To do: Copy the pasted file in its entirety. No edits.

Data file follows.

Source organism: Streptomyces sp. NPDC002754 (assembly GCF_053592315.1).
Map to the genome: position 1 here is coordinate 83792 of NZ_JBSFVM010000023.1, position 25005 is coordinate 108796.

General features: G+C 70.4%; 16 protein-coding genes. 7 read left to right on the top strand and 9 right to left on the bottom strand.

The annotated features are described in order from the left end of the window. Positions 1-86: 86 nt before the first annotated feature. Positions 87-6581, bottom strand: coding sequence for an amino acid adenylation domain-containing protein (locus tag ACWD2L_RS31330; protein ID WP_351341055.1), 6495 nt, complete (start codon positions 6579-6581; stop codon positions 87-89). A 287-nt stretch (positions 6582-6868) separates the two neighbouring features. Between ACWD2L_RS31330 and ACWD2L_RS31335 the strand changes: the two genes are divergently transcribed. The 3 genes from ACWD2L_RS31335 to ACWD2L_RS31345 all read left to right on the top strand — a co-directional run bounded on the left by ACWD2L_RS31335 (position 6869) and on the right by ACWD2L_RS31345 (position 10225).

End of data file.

Source organism: Streptomyces sp. NPDC002754 (assembly GCF_053592315.1).
Map to the genome: position 1 here is coordinate 83792 of NZ_JBSFVM010000023.1, position 25005 is coordinate 108796.

General features: G+C 70.4%; 16 protein-coding genes. 7 read left to right on the top strand and 9 right to left on the bottom strand.

The annotated features are described in order from the left end of the window. Positions 1-86: 86 nt before the first annotated feature. Positions 87-6581, bottom strand: coding sequence for an amino acid adenylation domain-containing protein (locus tag ACWD2L_RS31330; protein ID WP_351341055.1), 6495 nt, complete (start codon positions 6579-6581; stop codon positions 87-89). A 287-nt stretch (positions 6582-6868) separates the two neighbouring features. Between ACWD2L_RS31330 and ACWD2L_RS31335 the strand changes: the two genes are divergently transcribed. The 3 genes from ACWD2L_RS31335 to ACWD2L_RS31345 all read left to right on the top strand — a co-directional run bounded on the left by ACWD2L_RS31335 (position 6869) and on the right by ACWD2L_RS31345 (position 10225).